Dr Anna Kudryavtseva, Russian biologist became on of the 15 winners of the international stage of the L'Oréal-UNESCO "For Women in Science" award. The awards ceremony was hosted today, on March 22nd, in Paris as reported by Indicator.Ru journalist. Last year Anna Kudryavtseva with her colleague Alexey Dmitriev won the presidential prize of Russian Federation for decrypting new mechanisms that are responsible for onset and evolution of specific metabolism of malignant epithelial tumours.
Anna Kudryavtseva is a candidate of biological sciences in Engelhardt Institute of Molecular Biology, Russian Academy of Sciences, and she was awarded for her study on cancer diagnostics. Along with other 14 scientists, Anna was chosen from 275 participants of the "Rising talents" program. The same prize was awarded to Irina Didenkulova from Nizhny Novgorod State Technical University. She was awarded for her study of tsunami. killer-waves and storm surges.
The main prize is €100,000, and it is awarded to 5 eminent women of science in life, thus acknowledging their contribution in medical science, paleontology, molecular biology, ecology and ontogenetics. Professor Heather Zar (Professor, Red Cross War Memorial Children’s Hospital, Director Medical Research Council Unit (MRC), University of Cape Town, South Africa) – For establishing a cutting-edge research program in pneumonia, tuberculosis and asthma, saving the lives of many children worldwide; Professor Meemann Chang (Professor, Institute of Vertebrate Paleontology and Paleoanthropology, Member of Chinese Academy of Sciences, Beijing, China) – For her pioneering work on fossil records leading to insights on how aquatic vertebrates adapted to live on land; Professor Caroline Dean (Professor, John Innes Centre, Norwich Research Park, UK) – For her groundbreaking research on how plants adapt to their surroundings and climate change, leading to new ways for crop improvement; Professor Amy T. Austin (Professor, Agricultural Plant Physiology and Ecology Research Institute (IFEVA) - CONICET, School of Agriculture, University of Buenos Aires, Argentina) – For her remarkable contributions to understanding terrestrial ecosystem ecology in natural and human-modified landscapes; and Professor Janet Rossant (Senior Scientist, The Hospital for Sick Children, Toronto, Canada, University Professor, University of Toronto, Canada, President, Gairdner Foundation, Canada) – For her outstanding research that helped us to better understand how tissues and organs are formed in the developing embryo.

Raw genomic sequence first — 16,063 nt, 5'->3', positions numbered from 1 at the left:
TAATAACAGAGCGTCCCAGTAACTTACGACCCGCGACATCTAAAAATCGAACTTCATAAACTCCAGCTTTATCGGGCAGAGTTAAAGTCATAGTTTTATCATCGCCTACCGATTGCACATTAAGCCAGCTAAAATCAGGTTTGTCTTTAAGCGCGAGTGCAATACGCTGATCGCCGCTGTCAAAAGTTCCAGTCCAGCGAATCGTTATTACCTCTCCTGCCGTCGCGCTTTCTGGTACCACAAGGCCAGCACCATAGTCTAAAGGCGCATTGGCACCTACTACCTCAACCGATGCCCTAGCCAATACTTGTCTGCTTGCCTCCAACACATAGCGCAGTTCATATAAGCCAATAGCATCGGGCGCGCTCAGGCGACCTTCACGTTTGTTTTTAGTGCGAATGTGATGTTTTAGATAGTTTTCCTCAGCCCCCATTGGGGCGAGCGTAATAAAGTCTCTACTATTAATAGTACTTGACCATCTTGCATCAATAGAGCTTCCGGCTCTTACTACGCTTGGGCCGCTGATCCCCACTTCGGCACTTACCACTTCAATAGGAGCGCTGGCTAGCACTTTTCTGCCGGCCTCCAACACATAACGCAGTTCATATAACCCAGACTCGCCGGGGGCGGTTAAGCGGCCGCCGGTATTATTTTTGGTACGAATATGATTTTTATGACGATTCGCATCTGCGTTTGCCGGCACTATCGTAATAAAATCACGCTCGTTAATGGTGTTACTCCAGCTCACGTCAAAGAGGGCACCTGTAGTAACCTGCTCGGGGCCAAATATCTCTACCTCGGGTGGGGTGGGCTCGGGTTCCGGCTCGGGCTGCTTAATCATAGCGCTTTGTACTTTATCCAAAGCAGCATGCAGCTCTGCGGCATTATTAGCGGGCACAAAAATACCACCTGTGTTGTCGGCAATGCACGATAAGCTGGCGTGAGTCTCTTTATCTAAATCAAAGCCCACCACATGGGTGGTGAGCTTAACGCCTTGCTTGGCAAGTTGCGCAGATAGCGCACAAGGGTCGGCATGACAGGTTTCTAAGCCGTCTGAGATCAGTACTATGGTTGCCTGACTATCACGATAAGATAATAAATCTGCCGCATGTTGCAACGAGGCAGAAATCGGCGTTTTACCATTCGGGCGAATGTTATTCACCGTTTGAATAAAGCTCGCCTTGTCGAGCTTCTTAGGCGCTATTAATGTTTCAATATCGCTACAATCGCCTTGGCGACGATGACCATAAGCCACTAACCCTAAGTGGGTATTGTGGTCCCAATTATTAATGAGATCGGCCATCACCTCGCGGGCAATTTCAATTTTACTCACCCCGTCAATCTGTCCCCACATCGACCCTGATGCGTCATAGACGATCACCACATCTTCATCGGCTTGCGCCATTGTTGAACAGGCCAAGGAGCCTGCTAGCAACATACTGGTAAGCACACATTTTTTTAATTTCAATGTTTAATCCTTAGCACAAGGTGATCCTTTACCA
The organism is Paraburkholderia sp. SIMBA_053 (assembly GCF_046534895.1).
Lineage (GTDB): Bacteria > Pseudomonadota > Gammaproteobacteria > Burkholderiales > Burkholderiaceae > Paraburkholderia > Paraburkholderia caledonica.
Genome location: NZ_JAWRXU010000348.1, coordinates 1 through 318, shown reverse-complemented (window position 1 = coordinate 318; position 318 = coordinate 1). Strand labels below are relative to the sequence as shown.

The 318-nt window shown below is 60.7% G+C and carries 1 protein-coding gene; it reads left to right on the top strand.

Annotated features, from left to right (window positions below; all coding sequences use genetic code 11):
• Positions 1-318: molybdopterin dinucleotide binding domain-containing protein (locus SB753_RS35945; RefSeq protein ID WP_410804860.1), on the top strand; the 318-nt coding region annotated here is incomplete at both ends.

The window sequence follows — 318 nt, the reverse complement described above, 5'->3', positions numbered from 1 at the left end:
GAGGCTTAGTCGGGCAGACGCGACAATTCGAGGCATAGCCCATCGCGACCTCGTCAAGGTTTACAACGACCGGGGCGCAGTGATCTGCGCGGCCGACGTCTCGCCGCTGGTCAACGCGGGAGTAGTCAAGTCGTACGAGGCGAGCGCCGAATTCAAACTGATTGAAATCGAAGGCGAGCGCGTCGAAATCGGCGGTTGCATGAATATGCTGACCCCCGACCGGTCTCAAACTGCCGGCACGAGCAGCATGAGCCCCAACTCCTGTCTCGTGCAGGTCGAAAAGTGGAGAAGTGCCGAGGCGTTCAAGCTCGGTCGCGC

Since its creation 20 years ago, the L'Oréal-UNESCO "For Women in Science" program has awarded 102 prizes and supported more than 3000 young women scientists, helping them to gain greater recognition in scientific society. Three of them were awarded the Nobel Prize. Women are still under-represented in science: today, only 28% of researchers are women and only 3% of Scientific Nobel Prizes have been awarded to women since this award was created in 1901.